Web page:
A high-profile journalist in the Philippines was arrested this week in connection with “cyber-libel” charges for her outspoken views against President Rodrigo Duterte.
On Wednesday, the prominent Filipina journalist Maria Ressa, the CEO of Rappler – a popular news site – was arrested by the Philippines National Bureau of Investigation. Rappler states that the charges come after an article published in 2012. Although the cyber-libel laws only came in to place in 2014, prosecutors argue that the charges are relevant as the article in question was updated in 2014.
Amnesty International is calling Ressa’s indictment “… another absurd legal attack” on the news outlet, and the charges came as no surprise. Many suspect that her arrest was politically motivated. Ressa is an outspoken critic of President Rodrigo Duterte, specifically critical of the harsh stands Duterte takes on the “war on drugs” in the country.
The Asian director of Human Rights Watch stated that the indictment of Ressa and another journalist sets a dangerous precedent, sending a message that “journalists and human tights activists… will be targeted for exposing [Duterte’s] murderous campaign.”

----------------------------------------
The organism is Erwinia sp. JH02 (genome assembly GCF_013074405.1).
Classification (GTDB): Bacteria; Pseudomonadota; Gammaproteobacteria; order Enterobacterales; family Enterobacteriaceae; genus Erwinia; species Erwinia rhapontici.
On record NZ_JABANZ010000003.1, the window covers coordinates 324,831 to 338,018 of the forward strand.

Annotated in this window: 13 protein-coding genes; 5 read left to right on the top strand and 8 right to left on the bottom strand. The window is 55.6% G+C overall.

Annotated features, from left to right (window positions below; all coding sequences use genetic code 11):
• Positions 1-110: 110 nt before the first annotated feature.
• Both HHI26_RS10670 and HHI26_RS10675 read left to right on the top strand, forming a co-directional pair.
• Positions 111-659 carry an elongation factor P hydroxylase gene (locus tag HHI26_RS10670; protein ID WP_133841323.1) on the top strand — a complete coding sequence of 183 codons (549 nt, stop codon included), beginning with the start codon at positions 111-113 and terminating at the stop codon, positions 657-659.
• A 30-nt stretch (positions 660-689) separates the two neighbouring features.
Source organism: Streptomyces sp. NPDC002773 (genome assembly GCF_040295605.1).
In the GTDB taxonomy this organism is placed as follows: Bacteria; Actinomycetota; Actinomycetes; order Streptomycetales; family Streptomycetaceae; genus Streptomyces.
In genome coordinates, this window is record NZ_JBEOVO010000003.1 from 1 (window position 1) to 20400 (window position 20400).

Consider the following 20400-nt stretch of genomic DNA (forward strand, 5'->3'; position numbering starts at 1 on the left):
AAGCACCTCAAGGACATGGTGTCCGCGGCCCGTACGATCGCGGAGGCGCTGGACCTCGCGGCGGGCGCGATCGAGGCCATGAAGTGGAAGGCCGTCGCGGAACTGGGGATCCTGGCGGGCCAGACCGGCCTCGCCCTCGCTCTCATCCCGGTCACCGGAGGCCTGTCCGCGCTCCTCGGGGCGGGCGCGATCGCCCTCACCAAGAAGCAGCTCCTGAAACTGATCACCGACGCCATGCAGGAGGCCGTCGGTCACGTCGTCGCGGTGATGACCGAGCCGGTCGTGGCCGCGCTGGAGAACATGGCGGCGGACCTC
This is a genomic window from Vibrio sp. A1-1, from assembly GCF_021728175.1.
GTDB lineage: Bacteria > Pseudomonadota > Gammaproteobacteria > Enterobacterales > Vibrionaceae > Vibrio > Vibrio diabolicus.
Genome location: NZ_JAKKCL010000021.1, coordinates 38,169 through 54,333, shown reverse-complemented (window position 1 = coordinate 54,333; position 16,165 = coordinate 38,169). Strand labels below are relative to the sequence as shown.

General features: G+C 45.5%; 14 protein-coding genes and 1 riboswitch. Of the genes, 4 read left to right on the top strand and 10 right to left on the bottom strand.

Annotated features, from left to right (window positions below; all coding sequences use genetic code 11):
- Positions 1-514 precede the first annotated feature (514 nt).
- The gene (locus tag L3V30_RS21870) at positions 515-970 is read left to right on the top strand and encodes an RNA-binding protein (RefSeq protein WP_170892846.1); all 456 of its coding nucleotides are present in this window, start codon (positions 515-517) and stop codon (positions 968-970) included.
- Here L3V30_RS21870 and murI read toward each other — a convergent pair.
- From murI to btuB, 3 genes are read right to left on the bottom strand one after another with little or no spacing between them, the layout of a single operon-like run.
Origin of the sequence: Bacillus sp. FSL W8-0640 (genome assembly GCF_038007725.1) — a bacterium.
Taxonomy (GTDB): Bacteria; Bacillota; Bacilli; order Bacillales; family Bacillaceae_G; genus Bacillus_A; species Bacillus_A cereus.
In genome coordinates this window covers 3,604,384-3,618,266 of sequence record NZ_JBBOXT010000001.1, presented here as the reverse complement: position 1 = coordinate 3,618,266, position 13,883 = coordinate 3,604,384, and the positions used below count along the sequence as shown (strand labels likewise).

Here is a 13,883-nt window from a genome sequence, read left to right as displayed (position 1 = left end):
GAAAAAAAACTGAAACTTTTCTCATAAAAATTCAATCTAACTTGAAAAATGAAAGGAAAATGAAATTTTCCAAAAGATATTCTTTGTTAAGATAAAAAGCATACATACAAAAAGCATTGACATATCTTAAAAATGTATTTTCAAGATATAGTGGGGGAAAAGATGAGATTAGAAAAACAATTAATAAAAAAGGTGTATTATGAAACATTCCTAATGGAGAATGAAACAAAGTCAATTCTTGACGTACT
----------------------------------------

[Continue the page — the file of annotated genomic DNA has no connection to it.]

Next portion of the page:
Time magazine included Ressa in a group of journalists in their 2018 Person of the Year series. Also included in this group was Jamal Khasoggi, a Saudi Arabian Washington Post contributor who was reportedly assassinated and dismembered in the Saudi consulate in Istanbul late last year.
Khasoggi was an outspoken critic of the Kingdom of Saudi Arabia who was reportedly killed under the orders of Saudi Crown Prince Mohammad Bin Salman. A lack of transparency surrounding the case has caused international outrage.
In the Philippines, Duterte’s difficult character has proven challenging for the country to cope with. After declaring a “war on drugs,” the death toll has risen to over 5,000 people.
Although the President repeatedly denies any direct involvement with the case, he has previously fought with representatives from the news outlet, even going to far as to ban them from his official residence. The National Union of Journalists of the Philippines dubbed the libel an “an institutionalized threat to free expression, especially in the internet age.”